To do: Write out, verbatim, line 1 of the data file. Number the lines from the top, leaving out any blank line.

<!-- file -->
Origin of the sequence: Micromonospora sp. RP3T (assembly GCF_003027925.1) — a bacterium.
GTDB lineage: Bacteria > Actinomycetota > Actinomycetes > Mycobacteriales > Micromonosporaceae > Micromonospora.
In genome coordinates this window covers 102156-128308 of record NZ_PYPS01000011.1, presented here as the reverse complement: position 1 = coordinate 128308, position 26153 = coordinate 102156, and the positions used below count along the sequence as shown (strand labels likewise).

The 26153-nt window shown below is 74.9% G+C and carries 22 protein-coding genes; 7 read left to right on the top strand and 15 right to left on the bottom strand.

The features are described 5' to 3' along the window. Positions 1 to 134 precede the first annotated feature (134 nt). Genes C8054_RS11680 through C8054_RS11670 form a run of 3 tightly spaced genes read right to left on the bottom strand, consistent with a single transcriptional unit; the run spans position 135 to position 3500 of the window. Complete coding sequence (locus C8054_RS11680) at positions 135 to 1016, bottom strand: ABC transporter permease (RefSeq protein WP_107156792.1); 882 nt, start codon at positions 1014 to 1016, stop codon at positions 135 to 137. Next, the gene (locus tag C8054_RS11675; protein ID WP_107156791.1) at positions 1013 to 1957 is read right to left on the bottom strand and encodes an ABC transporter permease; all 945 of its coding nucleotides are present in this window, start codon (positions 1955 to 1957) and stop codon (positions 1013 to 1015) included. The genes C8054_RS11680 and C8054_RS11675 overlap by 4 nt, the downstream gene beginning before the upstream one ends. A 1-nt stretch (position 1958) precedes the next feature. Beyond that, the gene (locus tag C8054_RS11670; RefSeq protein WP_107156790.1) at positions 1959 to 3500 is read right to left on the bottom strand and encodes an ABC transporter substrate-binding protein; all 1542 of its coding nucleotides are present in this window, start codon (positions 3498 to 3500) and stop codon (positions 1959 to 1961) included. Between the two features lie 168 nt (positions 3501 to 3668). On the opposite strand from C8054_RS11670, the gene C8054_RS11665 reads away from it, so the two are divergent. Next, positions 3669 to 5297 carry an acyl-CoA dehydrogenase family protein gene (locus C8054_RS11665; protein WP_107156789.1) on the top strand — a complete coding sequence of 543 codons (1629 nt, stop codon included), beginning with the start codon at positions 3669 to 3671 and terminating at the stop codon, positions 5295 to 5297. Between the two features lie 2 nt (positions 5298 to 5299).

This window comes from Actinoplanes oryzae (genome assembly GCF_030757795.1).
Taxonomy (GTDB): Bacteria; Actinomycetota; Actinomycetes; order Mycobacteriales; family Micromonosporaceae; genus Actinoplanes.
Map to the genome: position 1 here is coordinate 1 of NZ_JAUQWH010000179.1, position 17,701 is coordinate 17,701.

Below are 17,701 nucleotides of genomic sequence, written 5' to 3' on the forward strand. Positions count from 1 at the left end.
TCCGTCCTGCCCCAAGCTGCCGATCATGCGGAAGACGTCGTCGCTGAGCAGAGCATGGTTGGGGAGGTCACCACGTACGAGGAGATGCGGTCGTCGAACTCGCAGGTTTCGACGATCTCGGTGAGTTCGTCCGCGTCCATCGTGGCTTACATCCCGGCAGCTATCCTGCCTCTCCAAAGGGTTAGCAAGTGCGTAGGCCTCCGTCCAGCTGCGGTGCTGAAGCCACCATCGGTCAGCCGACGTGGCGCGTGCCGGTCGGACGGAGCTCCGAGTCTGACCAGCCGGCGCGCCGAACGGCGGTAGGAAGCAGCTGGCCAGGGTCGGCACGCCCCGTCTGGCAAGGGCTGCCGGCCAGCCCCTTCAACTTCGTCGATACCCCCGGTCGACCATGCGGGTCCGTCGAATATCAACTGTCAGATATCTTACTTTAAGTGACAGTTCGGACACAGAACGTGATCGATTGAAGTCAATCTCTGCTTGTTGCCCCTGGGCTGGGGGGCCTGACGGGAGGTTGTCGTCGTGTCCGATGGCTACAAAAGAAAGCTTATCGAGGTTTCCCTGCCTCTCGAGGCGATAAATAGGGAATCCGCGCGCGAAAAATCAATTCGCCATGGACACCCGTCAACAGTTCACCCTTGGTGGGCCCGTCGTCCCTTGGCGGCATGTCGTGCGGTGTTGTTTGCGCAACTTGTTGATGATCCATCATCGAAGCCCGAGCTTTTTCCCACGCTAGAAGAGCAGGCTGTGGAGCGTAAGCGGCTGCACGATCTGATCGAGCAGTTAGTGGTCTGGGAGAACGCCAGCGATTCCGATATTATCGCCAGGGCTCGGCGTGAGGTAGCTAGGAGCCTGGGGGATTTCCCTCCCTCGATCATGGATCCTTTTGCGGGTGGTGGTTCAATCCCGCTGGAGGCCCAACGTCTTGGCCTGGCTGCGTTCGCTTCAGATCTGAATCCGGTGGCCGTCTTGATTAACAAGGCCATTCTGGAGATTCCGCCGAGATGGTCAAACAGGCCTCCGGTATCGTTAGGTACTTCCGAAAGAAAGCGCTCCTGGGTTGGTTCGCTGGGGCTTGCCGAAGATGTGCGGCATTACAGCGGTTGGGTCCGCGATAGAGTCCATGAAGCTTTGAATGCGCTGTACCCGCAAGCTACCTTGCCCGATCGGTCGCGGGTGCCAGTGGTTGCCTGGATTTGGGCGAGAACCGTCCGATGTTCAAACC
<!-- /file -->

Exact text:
Origin of the sequence: Micromonospora sp. RP3T (assembly GCF_003027925.1) — a bacterium.